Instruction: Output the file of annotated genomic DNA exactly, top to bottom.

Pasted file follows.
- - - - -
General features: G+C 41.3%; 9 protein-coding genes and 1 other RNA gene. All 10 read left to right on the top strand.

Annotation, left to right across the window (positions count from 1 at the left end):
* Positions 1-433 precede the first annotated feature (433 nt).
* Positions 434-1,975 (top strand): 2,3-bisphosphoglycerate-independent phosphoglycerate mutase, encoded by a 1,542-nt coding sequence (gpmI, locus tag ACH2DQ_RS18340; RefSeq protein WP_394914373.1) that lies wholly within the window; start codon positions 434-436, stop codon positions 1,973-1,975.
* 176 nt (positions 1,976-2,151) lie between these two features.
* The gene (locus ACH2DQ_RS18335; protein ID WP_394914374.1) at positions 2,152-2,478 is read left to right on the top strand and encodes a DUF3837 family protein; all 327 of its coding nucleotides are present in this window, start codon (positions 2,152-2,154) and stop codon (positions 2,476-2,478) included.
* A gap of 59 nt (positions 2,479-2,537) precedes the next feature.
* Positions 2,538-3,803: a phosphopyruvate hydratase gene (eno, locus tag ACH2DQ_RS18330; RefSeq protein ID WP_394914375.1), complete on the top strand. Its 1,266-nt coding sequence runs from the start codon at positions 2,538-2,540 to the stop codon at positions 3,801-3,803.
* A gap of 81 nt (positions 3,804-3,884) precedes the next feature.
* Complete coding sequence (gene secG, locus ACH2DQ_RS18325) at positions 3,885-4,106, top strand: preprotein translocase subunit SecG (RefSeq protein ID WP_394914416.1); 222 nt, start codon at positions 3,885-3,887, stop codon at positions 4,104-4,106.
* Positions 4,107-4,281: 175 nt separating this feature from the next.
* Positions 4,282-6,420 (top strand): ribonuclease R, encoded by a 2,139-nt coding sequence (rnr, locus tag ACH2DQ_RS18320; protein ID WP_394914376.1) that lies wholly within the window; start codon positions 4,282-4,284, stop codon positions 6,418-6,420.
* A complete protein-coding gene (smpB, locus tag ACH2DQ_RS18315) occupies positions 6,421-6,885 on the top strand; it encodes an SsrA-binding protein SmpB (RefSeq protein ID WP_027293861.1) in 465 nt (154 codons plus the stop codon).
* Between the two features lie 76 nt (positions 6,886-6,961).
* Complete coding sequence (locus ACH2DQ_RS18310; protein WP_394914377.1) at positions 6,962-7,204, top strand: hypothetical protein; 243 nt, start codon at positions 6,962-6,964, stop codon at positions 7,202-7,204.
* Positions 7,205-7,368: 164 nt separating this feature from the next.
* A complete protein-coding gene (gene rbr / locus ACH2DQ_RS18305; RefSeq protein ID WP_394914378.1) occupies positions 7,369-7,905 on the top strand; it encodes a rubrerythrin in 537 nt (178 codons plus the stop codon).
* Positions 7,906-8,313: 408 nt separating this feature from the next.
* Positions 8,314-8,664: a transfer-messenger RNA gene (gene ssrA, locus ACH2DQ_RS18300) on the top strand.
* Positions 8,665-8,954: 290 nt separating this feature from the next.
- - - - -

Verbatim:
General features: G+C 41.3%; 9 protein-coding genes and 1 other RNA gene. All 10 read left to right on the top strand.

Annotation, left to right across the window (positions count from 1 at the left end):
* Positions 1-433 precede the first annotated feature (433 nt).
* Positions 434-1,975 (top strand): 2,3-bisphosphoglycerate-independent phosphoglycerate mutase, encoded by a 1,542-nt coding sequence (gpmI, locus tag ACH2DQ_RS18340; RefSeq protein WP_394914373.1) that lies wholly within the window; start codon positions 434-436, stop codon positions 1,973-1,975.
* 176 nt (positions 1,976-2,151) lie between these two features.
* The gene (locus ACH2DQ_RS18335; protein ID WP_394914374.1) at positions 2,152-2,478 is read left to right on the top strand and encodes a DUF3837 family protein; all 327 of its coding nucleotides are present in this window, start codon (positions 2,152-2,154) and stop codon (positions 2,476-2,478) included.
* A gap of 59 nt (positions 2,479-2,537) precedes the next feature.
* Positions 2,538-3,803: a phosphopyruvate hydratase gene (eno, locus tag ACH2DQ_RS18330; RefSeq protein ID WP_394914375.1), complete on the top strand. Its 1,266-nt coding sequence runs from the start codon at positions 2,538-2,540 to the stop codon at positions 3,801-3,803.
* A gap of 81 nt (positions 3,804-3,884) precedes the next feature.
* Complete coding sequence (gene secG, locus ACH2DQ_RS18325) at positions 3,885-4,106, top strand: preprotein translocase subunit SecG (RefSeq protein ID WP_394914416.1); 222 nt, start codon at positions 3,885-3,887, stop codon at positions 4,104-4,106.
* Positions 4,107-4,281: 175 nt separating this feature from the next.
* Positions 4,282-6,420 (top strand): ribonuclease R, encoded by a 2,139-nt coding sequence (rnr, locus tag ACH2DQ_RS18320; protein ID WP_394914376.1) that lies wholly within the window; start codon positions 4,282-4,284, stop codon positions 6,418-6,420.
* A complete protein-coding gene (smpB, locus tag ACH2DQ_RS18315) occupies positions 6,421-6,885 on the top strand; it encodes an SsrA-binding protein SmpB (RefSeq protein ID WP_027293861.1) in 465 nt (154 codons plus the stop codon).
* Between the two features lie 76 nt (positions 6,886-6,961).
* Complete coding sequence (locus ACH2DQ_RS18310; protein WP_394914377.1) at positions 6,962-7,204, top strand: hypothetical protein; 243 nt, start codon at positions 6,962-6,964, stop codon at positions 7,202-7,204.
* Positions 7,205-7,368: 164 nt separating this feature from the next.
* A complete protein-coding gene (gene rbr / locus ACH2DQ_RS18305; RefSeq protein ID WP_394914378.1) occupies positions 7,369-7,905 on the top strand; it encodes a rubrerythrin in 537 nt (178 codons plus the stop codon).
* Positions 7,906-8,313: 408 nt separating this feature from the next.
* Positions 8,314-8,664: a transfer-messenger RNA gene (gene ssrA, locus ACH2DQ_RS18300) on the top strand.
* Positions 8,665-8,954: 290 nt separating this feature from the next.